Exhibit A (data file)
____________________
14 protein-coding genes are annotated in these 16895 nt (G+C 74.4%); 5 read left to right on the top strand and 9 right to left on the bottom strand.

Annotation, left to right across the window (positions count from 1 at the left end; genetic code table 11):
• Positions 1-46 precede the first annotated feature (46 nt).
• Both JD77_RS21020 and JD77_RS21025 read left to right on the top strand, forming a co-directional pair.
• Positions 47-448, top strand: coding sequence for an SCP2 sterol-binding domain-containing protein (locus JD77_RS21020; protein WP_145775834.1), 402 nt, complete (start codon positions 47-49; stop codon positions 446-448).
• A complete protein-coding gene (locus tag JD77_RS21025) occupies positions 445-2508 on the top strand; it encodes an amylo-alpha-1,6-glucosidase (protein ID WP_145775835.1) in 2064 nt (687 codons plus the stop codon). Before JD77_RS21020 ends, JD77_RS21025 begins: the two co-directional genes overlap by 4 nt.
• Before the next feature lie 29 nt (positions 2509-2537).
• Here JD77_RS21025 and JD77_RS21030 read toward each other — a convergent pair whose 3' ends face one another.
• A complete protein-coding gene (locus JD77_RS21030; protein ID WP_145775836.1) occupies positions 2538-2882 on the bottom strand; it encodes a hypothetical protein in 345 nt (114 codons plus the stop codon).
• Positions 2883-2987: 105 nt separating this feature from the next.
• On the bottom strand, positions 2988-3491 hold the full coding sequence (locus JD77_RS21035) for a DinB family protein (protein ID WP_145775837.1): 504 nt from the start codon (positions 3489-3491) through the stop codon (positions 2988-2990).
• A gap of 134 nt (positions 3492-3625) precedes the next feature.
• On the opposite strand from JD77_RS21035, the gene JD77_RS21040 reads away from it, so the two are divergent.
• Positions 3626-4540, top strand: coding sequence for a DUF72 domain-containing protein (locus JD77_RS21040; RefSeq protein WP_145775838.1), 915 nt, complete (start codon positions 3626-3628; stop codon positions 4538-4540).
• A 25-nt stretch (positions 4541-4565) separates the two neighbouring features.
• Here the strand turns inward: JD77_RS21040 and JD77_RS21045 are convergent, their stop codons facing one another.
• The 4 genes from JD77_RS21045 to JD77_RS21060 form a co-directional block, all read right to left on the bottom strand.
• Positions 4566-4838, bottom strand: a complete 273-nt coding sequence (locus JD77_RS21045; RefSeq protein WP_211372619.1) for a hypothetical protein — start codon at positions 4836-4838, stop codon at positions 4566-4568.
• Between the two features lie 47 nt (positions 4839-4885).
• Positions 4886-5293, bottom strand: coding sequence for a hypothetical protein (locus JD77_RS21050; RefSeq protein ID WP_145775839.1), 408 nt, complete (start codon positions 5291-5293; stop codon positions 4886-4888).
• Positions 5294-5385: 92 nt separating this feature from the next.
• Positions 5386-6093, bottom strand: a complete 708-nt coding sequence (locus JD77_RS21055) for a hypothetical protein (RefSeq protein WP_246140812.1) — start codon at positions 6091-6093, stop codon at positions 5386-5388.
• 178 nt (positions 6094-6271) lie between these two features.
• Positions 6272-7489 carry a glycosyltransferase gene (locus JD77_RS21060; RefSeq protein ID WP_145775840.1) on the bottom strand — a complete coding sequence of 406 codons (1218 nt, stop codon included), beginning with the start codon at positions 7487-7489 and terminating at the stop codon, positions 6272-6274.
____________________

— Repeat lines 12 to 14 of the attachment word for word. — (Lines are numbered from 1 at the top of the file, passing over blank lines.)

• A gap of 134 nt (positions 3492-3625) precedes the next feature.
• On the opposite strand from JD77_RS21035, the gene JD77_RS21040 reads away from it, so the two are divergent.
• Positions 3626-4540, top strand: coding sequence for a DUF72 domain-containing protein (locus JD77_RS21040; RefSeq protein WP_145775838.1), 915 nt, complete (start codon positions 3626-3628; stop codon positions 4538-4540).